Wednesday, June 22, 2016

Vulnerability and Fragility

Hello Artsy Folk,
I have several thoughts rolling through my mind. I walked my dog, Delilah, through a cemetery by my house this morning. I saw an area of smooth brown dirt in the green grass. Obviously, the dirt was about coffin size. There at the foot of the dirt area was a tomb plaque, the kind that sits flush with the ground instead of standing upright. The plaque was out of the ground and had the woman's name and birth date. They had not yet put the date of death on the plaque. Just another reminder that we are only here for a short time. In light of this, I could throw my hands up in the air and figure art isn't worth making - after all, I can't take it with me and, fifty years after I'm dead, no one will even remember me. I should spend my time loving people instead of spending my time alone in my studio or on my computer.

A little despair sets in for a bit, but then my dog wants some food, or to play, or to eat. Eventually, I find myself wanting to paint or draw or write..., or something. And I think art is a way of loving. It is a way of loving others by communicating what is in my heart and brain. Hopefully, someone finds beauty in it like I do and we can begin a dialogue. Art is also a way to love myself. I have an inherent need to express these things that come into my heart and my head. To not would actually be hurtful to myself. Of course, you don't have to listen/read/view what I make... but I do have to make.

This week I talk with Ellie Kingsbury photographer, whose work deals with aging and fragility and inner beauty versus outer beauty. And it has a lot to do with food - so I LOVE it!



Saturday, June 11, 2016

Industrial Meal of Happiness - Oil Painting

Industrial Meal of Happiness
Oil Paint on Canvas
48" x 48"

Thursday, June 9, 2016

Good Artists and Good People

Hello Artistists,
I sometimes wonder about our impact on people. What does it mean to be a good artist and a nice person? It seems that in history there were artists who were intense and difficult, but because of their genius, people would admire them and give them some slack. There is also this strange idea that artists are aloof, living in their own world. If they turn you off or seem rude, it's acceptable, because they are a man/woman-child who needs to be unsullied by the outside world. But what happens if you are a good artist and a good person? Do people even care about the artist's temperament when purchasing or admiring their work? Obviously, community artists are in a different boat, because they are creating an experience. If they make the experience unpleasant, they won't be making many community projects.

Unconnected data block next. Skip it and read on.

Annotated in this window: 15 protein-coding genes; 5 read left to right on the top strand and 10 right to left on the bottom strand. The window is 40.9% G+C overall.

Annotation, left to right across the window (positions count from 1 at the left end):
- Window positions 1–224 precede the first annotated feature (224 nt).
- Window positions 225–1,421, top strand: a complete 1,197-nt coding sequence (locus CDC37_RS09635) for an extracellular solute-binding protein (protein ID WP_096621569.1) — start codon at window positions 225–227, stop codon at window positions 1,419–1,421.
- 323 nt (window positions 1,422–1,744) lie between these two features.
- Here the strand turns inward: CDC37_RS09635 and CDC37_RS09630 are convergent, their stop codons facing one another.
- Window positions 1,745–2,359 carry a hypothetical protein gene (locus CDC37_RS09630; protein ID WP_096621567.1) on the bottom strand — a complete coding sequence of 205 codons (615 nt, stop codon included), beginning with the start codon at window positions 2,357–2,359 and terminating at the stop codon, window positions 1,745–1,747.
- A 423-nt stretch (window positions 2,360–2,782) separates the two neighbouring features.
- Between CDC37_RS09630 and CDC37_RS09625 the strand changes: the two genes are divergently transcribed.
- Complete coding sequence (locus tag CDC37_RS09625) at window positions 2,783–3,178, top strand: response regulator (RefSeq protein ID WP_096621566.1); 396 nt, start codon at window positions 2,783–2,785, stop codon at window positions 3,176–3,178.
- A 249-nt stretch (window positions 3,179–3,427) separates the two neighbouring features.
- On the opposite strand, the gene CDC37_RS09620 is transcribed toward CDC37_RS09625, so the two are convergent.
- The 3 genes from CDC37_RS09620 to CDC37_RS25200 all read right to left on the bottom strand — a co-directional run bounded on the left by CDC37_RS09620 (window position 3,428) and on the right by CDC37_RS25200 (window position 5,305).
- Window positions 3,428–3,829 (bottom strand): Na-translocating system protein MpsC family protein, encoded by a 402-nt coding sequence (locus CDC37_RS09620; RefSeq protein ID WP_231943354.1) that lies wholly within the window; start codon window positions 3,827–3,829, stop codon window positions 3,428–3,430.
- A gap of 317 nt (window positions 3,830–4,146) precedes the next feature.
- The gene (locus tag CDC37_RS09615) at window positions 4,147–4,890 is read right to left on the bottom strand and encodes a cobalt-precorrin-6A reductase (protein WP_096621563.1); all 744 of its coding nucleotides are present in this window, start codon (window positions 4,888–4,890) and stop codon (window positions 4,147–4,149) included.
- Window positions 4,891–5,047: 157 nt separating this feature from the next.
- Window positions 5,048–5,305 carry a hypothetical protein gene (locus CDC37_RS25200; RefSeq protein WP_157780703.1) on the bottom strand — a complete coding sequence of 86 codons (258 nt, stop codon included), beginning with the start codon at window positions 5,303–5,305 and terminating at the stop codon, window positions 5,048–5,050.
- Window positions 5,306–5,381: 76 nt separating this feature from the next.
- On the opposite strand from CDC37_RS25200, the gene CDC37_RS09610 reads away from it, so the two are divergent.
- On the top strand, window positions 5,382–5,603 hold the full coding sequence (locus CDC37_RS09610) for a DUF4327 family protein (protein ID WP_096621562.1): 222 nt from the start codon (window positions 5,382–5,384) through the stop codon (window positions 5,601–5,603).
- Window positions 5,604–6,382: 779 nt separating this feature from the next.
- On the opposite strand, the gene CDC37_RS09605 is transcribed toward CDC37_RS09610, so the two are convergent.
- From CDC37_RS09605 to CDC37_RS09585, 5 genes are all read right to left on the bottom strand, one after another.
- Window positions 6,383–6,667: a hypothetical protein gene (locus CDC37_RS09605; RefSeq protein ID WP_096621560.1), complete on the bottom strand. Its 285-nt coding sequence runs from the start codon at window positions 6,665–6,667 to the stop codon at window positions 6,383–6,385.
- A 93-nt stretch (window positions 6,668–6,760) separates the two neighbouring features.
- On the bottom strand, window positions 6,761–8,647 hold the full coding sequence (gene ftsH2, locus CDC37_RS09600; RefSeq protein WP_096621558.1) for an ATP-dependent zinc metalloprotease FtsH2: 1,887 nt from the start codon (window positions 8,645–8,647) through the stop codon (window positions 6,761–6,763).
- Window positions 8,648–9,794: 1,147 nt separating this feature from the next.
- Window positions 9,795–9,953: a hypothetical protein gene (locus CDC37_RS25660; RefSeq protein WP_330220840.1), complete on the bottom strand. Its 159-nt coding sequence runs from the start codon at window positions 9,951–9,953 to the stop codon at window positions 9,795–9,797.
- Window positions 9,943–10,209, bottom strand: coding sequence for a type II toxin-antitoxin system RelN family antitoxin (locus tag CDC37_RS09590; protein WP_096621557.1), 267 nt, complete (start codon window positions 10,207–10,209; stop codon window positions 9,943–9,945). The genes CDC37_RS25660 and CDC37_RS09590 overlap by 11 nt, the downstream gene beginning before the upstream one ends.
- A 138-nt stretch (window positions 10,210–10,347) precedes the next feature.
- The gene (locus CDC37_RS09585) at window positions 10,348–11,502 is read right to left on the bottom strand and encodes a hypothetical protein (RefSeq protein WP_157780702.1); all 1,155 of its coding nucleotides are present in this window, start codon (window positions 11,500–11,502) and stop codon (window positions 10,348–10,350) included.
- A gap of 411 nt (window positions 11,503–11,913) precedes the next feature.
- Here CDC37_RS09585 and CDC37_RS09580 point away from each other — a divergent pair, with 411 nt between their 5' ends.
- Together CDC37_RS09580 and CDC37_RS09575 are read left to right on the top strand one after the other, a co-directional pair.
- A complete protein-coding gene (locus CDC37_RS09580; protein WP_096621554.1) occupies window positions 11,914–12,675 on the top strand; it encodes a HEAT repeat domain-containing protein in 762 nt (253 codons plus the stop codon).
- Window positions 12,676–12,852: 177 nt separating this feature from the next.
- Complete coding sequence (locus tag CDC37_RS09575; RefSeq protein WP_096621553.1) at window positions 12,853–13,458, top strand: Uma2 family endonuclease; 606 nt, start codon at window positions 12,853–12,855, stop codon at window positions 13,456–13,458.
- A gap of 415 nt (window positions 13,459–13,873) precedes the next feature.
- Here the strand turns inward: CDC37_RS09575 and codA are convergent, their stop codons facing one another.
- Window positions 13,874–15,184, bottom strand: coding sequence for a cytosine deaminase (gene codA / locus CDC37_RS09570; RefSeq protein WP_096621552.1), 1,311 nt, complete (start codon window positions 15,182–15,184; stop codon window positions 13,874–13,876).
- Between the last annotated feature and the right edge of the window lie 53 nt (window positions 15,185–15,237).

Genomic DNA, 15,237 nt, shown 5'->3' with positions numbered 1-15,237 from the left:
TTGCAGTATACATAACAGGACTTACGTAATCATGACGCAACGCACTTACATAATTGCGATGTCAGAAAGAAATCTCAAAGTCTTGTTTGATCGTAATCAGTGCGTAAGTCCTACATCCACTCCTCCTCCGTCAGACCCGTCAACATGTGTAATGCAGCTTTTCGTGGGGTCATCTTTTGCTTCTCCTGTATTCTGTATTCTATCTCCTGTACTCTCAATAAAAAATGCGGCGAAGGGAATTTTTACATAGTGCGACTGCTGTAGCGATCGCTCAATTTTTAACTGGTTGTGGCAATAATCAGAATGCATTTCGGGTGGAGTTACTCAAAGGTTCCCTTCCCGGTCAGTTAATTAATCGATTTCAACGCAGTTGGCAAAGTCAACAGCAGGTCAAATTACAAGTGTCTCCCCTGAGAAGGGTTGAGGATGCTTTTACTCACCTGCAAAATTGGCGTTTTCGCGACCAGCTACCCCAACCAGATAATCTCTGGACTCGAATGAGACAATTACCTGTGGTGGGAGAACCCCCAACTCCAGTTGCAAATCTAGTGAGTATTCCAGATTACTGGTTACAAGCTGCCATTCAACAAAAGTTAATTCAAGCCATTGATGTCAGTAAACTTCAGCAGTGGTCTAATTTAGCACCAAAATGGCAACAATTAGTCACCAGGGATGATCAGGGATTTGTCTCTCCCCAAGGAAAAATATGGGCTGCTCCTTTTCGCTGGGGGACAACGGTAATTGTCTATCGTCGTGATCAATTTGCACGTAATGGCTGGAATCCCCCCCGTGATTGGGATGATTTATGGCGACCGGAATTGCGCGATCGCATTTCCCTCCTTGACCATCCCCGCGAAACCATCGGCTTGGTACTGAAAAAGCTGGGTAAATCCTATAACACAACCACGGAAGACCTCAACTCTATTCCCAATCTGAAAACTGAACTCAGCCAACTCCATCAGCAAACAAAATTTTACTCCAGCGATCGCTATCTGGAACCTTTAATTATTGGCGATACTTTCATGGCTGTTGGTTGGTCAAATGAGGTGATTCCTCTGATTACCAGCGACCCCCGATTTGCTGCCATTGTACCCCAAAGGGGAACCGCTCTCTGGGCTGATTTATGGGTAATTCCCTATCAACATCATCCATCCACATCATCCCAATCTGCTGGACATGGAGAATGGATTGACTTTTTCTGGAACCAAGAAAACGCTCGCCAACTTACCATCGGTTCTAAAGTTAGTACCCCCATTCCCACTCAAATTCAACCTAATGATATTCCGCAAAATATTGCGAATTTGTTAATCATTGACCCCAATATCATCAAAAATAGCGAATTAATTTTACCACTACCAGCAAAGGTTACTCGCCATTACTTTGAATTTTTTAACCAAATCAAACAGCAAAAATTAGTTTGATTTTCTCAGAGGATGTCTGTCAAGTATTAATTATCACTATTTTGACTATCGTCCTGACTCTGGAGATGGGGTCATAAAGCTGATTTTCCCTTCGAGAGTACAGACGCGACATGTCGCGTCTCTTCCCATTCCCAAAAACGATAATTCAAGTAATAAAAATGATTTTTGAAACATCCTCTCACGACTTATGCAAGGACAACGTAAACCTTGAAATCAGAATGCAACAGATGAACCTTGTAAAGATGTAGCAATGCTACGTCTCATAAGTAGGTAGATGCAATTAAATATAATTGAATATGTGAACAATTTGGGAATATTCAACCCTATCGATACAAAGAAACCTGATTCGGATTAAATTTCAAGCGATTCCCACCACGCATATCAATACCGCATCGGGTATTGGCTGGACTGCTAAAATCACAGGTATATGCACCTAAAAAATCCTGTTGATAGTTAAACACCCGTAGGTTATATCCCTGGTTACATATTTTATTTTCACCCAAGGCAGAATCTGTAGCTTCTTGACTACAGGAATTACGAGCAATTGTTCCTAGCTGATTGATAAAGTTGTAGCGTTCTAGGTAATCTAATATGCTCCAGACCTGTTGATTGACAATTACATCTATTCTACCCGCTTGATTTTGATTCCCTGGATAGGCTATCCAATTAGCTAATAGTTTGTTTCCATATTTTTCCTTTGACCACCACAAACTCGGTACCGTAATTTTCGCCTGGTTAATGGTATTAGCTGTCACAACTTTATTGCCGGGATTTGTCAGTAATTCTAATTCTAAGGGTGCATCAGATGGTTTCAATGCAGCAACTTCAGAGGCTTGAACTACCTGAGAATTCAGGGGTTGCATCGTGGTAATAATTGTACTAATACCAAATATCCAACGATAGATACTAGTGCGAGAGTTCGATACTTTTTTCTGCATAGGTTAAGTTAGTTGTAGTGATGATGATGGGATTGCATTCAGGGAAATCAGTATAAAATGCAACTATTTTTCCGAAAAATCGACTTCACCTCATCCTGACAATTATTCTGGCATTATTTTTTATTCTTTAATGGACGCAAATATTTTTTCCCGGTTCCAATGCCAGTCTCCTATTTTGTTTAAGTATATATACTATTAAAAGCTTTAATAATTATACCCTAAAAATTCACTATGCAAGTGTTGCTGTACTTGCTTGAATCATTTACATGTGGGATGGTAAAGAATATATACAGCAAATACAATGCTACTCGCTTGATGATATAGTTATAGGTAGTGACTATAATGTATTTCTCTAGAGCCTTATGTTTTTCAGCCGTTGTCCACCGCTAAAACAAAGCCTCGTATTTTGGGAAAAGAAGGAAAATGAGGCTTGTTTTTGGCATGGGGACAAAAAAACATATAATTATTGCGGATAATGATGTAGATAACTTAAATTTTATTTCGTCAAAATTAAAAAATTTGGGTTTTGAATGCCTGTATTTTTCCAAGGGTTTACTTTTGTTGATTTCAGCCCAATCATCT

Most artists I know are concerned with what people think about them. I don't mean this in a bad way. Most artists want to leave a legacy of being helpful, being good to others. They value community and genuinely hope to engage with people in a positive manner. That said, what I like about these Artist's Brain Podcast interviews is that I am meeting genuinely good people who are concerned about this world. It is very affirming.

This week I have a conversation with Chris Faust, one of the good guys. We talk about his photography, transitions, working with youth and, of course, we talk some gear.



Thursday, June 2, 2016

It Takes a Community

Dear Artistas,
I have been thinking about community.  Yes, I sit alone in my studio creating these odd paintings about food.  You also sit alone in your studio making that crazy art about gas stations, death, birds and whatever else you think is important to life. But no artist who ever made a living from their own work, or became considered a good artist by the surrounding community, ever got anywhere on their own. It does take a community of people to help you get to a point of recognition, a place of artistic maturity, a parapet of accomplishment.  Without interacting with others we simply become idealists lost in our own little world.

Really, do I have to get on Facebook, and Twitter and Instagram, and...?  No, but you do have to interact with people and the more diverse that group of people is, the better off you will be.  When I say diverse I mean getting feedback on your work from as many different kinds of people involved with the art world as possible. Of course, ask the artists close to you for their honest opinion about your art. Ask gallery owners, ask art critiques, ask artists who work in a completely different medium, ask artists from a different culture than your own, ask people who buy art, ask people to exhibit their work with you and write proposals together, ask artists to ..., I think you get the idea. The more meaningful interaction you have with others, the more it will help your art.

Just make sure the interaction is meaningful. No, you don't have to get on social media and share your whole life. But you could get on there and share the work you are making. When you go to an art opening, you can ask people about their work and share a little about your own.  In the business world its called networking. In the art world its called building your community. Whatever you do, you should realize that it takes a lot of people besides just the artist to get somewhere.

Do you know who your community is?

On the podcast this week I talk with Rogue Citizen. Rogue Citizen is a small collective of artists with backgrounds in printmaking, design, graffiti, illustration and ruckus-making, founded 2009 in Minneapolis. All five members work on the same artwork at the same time or work on individual projects under the Rogue Citizen banner. I sat down with three members of Rogue Citizen and talked about communal art creation, non-political political art, the role of technology, and the future of the world.